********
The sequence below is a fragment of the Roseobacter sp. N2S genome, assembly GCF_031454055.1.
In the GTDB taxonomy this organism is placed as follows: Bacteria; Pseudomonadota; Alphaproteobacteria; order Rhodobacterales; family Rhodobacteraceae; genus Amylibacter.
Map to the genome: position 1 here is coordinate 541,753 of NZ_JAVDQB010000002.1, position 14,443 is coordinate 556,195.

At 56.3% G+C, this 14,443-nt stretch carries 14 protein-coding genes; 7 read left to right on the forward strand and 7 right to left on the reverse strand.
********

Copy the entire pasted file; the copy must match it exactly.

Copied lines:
The sequence below is a fragment of the Roseobacter sp. N2S genome, assembly GCF_031454055.1.
In the GTDB taxonomy this organism is placed as follows: Bacteria; Pseudomonadota; Alphaproteobacteria; order Rhodobacterales; family Rhodobacteraceae; genus Amylibacter.
Map to the genome: position 1 here is coordinate 541,753 of NZ_JAVDQB010000002.1, position 14,443 is coordinate 556,195.

At 56.3% G+C, this 14,443-nt stretch carries 14 protein-coding genes; 7 read left to right on the forward strand and 7 right to left on the reverse strand.